On Friday, I mentioned that Christians do not universally agree that Satan, Lucifer, and the Devil are all the same people nor that there even is a personal, sentient enemy Devil.
Most of the modern narratives of Satan as a fallen angel come from extra-biblical texts, especially John Milton's Paradise Lost and Dante's Divine Comedy. From those stories, we infer support into some biblical passages, particularly Isaiah 14 and Ezekiel 28. Unfortunately, those are explicitly referring to the kings of Babylon and Tyre, respectively. While they could be metaphorically discussing a personal Devil, I see that interpretation being quite a stretch.
In fact, the original use of the term satan was anything or anyone that challenged one's belief. Satan was "the Other" in sociological terms. From this view, any description of Satan as a person is more of a personification of internal and interpersonal struggles and temptation. In my opinion, this often gives even more power to the idea of satan. However, if God is at war with Satan, many people wouldn't like the idea that he is at war with part of ourselves. Or that we war with ourselves. Yet we do. Perhaps the spiritual struggle is very much internal...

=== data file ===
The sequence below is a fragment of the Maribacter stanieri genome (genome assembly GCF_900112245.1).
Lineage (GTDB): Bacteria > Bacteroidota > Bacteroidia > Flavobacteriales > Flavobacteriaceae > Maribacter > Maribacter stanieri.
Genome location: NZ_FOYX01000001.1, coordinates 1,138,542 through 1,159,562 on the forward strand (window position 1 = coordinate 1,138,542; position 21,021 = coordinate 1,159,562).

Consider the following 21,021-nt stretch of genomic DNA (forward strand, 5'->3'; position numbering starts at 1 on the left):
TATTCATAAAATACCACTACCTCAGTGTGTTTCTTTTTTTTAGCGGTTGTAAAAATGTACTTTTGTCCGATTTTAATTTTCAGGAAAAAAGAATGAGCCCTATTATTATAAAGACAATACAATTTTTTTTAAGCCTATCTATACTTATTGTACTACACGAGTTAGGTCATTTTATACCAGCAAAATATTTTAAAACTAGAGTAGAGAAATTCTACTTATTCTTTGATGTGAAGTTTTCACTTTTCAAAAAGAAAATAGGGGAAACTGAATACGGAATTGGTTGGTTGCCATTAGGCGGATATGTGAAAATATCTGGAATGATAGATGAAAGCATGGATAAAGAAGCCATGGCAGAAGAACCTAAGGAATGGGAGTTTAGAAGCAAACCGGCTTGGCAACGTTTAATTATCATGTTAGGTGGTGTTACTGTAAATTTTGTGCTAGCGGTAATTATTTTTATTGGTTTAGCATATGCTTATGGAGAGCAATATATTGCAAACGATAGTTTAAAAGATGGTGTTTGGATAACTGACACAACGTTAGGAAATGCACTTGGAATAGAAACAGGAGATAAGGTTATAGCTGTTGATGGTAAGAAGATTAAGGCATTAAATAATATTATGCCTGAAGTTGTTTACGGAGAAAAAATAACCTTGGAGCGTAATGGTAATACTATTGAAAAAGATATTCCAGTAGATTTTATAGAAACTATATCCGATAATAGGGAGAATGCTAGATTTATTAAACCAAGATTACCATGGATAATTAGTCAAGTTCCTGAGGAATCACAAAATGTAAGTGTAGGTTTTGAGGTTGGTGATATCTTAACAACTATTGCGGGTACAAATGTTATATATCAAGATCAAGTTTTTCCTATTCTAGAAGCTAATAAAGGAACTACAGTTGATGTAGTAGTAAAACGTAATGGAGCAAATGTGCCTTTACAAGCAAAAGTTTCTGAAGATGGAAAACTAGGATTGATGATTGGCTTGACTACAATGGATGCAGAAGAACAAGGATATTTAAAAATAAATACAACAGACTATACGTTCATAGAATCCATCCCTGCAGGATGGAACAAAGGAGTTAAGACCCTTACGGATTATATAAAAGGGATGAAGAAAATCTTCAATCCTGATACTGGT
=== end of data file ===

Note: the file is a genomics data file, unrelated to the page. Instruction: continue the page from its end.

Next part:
Anyway, this is just a summary of many perspectives on Lucifer, Satan, and the Devil. And as I said in a response to a comment on my Friday post, these facts about the development of the theology of Satan do not negate the possibility of Satan as a fallen, sentient angel. We just need to remember that it doesn't come from the Bible.
For more reading on this material, I highly recommend Elaine Pagel's lecture, The Origin of Satan in Christian Tradition. The wikipedia articles on Christian Teaching About the Devil, Satan, Lucifer, and War in Heaven are also pretty good summaries of the differing viewpoints.